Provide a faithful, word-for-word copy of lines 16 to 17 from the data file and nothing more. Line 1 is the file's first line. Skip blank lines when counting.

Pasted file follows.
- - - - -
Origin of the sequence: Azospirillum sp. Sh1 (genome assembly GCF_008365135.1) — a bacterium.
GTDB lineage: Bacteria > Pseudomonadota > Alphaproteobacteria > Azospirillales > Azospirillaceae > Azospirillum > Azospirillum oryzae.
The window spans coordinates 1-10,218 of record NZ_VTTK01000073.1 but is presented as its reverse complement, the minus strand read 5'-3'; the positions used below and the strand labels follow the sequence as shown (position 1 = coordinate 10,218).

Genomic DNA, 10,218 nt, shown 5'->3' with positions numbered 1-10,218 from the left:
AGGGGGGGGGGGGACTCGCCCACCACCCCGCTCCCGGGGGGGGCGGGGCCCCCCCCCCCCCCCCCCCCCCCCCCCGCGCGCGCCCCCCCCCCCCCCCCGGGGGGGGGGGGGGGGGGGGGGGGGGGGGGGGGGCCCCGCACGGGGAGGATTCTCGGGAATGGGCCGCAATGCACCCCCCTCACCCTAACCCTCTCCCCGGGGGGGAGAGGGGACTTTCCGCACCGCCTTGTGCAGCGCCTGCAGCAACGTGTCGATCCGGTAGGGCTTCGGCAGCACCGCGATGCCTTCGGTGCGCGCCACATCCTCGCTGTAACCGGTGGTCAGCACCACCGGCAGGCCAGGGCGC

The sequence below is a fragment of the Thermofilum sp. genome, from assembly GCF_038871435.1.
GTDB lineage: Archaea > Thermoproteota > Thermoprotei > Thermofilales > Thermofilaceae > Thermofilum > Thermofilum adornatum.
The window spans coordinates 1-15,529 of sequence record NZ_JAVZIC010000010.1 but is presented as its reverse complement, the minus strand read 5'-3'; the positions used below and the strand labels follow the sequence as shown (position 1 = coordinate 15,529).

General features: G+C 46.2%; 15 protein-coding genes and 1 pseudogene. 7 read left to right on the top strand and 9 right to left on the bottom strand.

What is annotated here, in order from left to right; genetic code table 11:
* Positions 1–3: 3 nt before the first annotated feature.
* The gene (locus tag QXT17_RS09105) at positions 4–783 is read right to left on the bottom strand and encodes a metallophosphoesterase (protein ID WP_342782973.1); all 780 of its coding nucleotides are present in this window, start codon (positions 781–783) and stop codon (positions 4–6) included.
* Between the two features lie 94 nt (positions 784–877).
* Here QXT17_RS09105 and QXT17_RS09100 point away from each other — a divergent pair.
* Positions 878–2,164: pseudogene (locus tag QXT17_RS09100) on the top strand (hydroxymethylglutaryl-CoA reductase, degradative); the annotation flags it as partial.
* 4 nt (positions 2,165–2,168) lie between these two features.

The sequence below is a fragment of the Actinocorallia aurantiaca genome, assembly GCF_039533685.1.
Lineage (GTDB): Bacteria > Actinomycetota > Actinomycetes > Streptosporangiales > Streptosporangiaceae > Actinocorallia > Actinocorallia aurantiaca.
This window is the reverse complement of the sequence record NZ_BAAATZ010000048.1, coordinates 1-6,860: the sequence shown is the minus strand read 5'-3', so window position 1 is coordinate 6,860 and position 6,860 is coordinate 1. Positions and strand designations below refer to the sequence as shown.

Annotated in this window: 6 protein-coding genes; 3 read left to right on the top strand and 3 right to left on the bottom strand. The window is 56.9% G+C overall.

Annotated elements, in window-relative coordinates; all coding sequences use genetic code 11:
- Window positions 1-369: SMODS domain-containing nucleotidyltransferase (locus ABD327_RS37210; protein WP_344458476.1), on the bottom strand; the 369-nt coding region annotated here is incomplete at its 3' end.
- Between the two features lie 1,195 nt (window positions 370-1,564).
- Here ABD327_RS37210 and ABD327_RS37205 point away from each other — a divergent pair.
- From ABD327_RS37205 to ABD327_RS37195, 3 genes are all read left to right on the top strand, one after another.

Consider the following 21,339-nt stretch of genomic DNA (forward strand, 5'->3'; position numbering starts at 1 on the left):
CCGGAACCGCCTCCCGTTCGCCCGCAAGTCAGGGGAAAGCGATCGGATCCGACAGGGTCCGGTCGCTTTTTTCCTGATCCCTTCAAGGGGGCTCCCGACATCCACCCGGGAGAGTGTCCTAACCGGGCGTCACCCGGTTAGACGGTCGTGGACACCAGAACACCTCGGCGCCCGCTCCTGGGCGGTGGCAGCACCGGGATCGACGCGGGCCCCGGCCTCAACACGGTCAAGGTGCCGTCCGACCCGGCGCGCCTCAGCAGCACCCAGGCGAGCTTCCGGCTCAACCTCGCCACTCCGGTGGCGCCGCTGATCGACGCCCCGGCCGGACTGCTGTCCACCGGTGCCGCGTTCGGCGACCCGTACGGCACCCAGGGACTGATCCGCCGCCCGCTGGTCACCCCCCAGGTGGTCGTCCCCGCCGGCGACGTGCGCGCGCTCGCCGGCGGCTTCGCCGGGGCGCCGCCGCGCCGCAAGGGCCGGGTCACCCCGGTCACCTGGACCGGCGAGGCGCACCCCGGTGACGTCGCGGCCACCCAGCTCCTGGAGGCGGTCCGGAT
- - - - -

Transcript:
* 4 nt (positions 2,165–2,168) lie between these two features.

The sequence below is a fragment of the Actinocorallia aurantiaca genome, assembly GCF_039533685.1.